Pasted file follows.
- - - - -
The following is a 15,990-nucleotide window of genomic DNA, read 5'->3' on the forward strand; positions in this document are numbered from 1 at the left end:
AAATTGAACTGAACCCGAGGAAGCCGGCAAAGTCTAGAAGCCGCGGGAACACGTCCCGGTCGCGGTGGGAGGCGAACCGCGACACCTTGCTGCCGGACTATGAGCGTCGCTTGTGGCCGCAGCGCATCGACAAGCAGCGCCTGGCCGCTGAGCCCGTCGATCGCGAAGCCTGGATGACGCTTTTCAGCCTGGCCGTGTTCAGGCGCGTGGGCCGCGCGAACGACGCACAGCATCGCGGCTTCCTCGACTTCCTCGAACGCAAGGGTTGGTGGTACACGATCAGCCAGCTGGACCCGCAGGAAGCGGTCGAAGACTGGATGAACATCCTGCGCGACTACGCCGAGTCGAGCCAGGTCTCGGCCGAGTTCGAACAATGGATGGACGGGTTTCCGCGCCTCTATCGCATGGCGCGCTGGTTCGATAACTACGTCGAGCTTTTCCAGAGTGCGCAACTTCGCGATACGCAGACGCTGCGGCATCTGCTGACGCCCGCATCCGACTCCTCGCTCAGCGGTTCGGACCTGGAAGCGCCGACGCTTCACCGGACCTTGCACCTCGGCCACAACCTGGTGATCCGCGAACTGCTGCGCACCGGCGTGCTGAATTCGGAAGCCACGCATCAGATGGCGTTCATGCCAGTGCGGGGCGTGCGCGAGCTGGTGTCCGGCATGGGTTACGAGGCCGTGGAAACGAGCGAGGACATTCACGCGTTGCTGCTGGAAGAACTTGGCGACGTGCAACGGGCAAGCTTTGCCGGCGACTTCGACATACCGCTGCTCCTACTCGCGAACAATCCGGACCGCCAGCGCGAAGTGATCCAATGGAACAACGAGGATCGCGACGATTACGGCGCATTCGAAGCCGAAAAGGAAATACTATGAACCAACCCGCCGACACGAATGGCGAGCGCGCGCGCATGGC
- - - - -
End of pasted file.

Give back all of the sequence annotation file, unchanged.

The following is a 15,990-nucleotide window of genomic DNA, read 5'->3' on the forward strand; positions in this document are numbered from 1 at the left end:
AAATTGAACTGAACCCGAGGAAGCCGGCAAAGTCTAGAAGCCGCGGGAACACGTCCCGGTCGCGGTGGGAGGCGAACCGCGACACCTTGCTGCCGGACTATGAGCGTCGCTTGTGGCCGCAGCGCATCGACAAGCAGCGCCTGGCCGCTGAGCCCGTCGATCGCGAAGCCTGGATGACGCTTTTCAGCCTGGCCGTGTTCAGGCGCGTGGGCCGCGCGAACGACGCACAGCATCGCGGCTTCCTCGACTTCCTCGAACGCAAGGGTTGGTGGTACACGATCAGCCAGCTGGACCCGCAGGAAGCGGTCGAAGACTGGATGAACATCCTGCGCGACTACGCCGAGTCGAGCCAGGTCTCGGCCGAGTTCGAACAATGGATGGACGGGTTTCCGCGCCTCTATCGCATGGCGCGCTGGTTCGATAACTACGTCGAGCTTTTCCAGAGTGCGCAACTTCGCGATACGCAGACGCTGCGGCATCTGCTGACGCCCGCATCCGACTCCTCGCTCAGCGGTTCGGACCTGGAAGCGCCGACGCTTCACCGGACCTTGCACCTCGGCCACAACCTGGTGATCCGCGAACTGCTGCGCACCGGCGTGCTGAATTCGGAAGCCACGCATCAGATGGCGTTCATGCCAGTGCGGGGCGTGCGCGAGCTGGTGTCCGGCATGGGTTACGAGGCCGTGGAAACGAGCGAGGACATTCACGCGTTGCTGCTGGAAGAACTTGGCGACGTGCAACGGGCAAGCTTTGCCGGCGACTTCGACATACCGCTGCTCCTACTCGCGAACAATCCGGACCGCCAGCGCGAAGTGATCCAATGGAACAACGAGGATCGCGACGATTACGGCGCATTCGAAGCCGAAAAGGAAATACTATGAACCAACCCGCCGACACGAATGGCGAGCGCGCGCGCATGGC